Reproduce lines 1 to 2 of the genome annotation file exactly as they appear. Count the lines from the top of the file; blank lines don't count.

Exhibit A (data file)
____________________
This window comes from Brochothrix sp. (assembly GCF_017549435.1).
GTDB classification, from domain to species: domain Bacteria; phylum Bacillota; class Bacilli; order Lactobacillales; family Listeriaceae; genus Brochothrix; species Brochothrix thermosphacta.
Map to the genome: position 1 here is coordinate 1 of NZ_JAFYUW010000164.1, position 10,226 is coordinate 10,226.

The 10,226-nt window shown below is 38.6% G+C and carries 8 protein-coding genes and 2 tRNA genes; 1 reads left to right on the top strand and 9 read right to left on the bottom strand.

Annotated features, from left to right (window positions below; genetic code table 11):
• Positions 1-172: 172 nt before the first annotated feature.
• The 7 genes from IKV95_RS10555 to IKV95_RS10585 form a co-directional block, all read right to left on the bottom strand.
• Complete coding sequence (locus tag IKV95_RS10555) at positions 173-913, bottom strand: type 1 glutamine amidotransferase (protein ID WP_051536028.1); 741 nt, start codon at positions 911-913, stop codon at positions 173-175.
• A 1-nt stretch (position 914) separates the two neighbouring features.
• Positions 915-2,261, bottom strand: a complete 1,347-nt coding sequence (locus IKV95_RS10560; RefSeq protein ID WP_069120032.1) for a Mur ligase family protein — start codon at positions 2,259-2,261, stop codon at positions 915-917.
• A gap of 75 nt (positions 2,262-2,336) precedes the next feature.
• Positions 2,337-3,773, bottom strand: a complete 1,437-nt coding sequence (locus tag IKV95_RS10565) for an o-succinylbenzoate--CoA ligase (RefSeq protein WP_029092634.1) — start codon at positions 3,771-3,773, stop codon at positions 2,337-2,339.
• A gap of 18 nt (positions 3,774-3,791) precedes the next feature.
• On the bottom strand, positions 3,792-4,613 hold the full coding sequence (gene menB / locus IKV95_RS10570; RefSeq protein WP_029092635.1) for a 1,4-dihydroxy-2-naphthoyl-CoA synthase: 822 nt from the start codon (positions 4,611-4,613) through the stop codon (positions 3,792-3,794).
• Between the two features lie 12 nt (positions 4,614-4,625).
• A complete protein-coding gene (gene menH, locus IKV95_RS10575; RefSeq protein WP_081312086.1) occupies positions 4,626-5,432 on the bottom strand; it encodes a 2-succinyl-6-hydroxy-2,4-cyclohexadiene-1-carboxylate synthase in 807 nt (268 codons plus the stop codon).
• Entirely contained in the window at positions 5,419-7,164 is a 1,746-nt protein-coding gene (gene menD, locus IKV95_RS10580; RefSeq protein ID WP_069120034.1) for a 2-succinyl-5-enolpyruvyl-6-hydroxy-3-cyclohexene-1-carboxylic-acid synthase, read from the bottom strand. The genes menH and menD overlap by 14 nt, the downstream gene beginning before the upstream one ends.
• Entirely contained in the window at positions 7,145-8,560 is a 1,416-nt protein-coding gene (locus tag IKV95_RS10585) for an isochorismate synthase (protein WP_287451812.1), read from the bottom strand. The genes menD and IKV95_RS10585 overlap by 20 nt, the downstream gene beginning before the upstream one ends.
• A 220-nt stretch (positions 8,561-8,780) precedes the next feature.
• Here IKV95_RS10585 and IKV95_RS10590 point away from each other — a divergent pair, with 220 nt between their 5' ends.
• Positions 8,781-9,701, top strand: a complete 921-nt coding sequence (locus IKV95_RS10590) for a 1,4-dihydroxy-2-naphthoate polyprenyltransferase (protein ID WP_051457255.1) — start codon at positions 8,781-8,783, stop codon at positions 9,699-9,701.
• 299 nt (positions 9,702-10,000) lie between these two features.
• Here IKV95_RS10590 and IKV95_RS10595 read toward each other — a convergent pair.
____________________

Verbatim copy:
This window comes from Brochothrix sp. (assembly GCF_017549435.1).
GTDB classification, from domain to species: domain Bacteria; phylum Bacillota; class Bacilli; order Lactobacillales; family Listeriaceae; genus Brochothrix; species Brochothrix thermosphacta.